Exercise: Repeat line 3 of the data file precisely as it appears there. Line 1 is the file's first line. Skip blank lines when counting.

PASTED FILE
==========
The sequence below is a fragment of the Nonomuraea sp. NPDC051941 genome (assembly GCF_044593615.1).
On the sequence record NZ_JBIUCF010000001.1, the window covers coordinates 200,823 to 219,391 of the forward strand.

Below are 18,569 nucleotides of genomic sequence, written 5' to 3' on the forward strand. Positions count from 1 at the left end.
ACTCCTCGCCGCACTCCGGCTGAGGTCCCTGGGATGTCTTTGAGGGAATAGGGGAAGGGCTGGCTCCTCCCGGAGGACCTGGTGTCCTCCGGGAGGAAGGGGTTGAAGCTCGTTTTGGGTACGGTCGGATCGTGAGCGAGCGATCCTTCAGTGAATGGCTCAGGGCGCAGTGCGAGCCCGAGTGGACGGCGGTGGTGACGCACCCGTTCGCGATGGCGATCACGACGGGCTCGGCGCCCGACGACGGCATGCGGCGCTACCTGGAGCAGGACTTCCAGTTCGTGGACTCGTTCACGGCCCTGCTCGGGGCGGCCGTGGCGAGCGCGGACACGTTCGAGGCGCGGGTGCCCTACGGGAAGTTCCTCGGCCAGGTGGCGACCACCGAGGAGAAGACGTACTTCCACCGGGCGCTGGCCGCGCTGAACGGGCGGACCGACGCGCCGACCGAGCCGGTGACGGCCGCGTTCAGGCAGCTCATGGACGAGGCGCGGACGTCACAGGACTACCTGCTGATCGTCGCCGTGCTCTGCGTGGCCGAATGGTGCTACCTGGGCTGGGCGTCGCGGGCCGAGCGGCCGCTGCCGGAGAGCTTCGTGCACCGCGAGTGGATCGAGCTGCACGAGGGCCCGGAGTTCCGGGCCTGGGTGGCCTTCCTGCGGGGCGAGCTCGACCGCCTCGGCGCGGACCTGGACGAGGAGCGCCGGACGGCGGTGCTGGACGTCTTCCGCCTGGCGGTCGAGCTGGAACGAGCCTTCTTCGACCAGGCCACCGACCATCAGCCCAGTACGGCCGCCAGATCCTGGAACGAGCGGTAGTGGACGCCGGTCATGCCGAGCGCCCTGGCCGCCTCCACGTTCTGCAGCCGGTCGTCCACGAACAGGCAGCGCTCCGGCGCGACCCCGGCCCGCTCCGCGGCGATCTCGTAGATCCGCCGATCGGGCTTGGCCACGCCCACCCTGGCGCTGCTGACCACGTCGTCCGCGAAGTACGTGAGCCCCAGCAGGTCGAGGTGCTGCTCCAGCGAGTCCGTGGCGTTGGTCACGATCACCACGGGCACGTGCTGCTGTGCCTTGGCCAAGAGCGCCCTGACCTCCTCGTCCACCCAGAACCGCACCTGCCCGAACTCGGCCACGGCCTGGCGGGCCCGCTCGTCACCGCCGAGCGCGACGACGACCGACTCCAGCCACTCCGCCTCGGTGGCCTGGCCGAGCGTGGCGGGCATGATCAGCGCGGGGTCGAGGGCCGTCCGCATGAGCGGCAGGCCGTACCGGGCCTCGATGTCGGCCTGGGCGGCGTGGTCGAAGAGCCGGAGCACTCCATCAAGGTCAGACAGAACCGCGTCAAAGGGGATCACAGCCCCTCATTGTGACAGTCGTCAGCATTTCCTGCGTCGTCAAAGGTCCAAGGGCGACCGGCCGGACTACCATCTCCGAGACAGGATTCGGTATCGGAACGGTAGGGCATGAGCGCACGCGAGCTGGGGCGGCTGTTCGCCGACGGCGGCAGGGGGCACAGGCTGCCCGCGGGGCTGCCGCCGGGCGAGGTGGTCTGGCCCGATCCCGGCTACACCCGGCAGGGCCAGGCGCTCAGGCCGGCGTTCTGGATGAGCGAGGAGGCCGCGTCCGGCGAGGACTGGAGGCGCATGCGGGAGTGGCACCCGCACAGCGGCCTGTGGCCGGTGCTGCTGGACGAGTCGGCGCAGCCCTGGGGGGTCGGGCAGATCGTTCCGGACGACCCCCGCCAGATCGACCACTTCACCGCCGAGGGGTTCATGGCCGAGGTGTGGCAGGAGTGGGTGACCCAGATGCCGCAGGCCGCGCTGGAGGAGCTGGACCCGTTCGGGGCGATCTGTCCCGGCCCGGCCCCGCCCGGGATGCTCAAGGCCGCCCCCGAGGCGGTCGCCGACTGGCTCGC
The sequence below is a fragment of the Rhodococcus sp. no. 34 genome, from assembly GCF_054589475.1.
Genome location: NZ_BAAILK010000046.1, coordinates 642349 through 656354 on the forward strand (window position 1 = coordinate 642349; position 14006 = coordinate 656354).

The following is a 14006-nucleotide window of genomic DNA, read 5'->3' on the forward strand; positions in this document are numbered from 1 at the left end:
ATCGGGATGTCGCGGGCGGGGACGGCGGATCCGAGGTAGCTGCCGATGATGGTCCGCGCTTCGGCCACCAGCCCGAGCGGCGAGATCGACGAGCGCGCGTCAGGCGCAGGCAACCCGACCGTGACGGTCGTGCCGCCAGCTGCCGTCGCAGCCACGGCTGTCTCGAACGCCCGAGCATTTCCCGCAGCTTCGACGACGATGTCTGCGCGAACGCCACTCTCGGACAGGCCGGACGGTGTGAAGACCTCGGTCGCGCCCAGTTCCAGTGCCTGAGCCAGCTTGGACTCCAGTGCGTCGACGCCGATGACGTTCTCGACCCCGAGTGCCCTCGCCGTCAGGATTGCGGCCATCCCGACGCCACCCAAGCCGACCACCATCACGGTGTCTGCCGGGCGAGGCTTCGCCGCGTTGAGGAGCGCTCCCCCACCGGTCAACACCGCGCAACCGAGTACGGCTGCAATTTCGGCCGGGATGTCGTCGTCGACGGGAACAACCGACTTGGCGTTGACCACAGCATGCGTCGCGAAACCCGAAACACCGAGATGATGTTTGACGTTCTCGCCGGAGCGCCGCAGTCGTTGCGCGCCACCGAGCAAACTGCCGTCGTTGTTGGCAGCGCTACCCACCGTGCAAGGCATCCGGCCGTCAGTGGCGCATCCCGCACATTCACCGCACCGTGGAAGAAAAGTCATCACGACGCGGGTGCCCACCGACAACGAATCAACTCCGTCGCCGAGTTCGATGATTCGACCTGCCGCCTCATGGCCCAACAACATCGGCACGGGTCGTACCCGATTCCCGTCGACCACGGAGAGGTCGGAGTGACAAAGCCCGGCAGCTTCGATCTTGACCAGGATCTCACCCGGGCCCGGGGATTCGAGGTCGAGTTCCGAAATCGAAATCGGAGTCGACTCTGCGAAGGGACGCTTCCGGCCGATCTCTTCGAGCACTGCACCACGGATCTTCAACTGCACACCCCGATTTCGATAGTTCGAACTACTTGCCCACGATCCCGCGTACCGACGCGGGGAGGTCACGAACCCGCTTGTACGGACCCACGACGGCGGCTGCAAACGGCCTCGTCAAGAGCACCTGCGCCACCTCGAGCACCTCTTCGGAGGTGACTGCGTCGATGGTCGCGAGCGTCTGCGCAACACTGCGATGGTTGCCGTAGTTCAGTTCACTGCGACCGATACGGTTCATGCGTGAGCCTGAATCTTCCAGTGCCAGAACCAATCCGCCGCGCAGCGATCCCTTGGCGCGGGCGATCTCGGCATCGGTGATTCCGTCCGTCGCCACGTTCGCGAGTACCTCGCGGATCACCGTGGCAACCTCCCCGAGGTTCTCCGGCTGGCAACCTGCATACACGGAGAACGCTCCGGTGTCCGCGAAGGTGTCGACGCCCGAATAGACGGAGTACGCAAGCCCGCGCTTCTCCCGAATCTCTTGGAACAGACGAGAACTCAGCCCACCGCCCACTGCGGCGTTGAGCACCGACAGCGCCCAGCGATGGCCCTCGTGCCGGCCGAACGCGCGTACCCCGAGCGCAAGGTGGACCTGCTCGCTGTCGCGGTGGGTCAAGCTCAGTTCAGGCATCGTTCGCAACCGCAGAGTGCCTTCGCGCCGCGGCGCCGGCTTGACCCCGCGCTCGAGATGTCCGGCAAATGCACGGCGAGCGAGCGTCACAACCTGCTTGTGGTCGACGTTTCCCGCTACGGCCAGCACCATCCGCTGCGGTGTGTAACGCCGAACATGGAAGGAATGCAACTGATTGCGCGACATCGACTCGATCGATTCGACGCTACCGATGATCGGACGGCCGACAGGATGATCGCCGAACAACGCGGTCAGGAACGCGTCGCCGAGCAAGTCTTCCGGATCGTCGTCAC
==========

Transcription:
Below are 18,569 nucleotides of genomic sequence, written 5' to 3' on the forward strand. Positions count from 1 at the left end.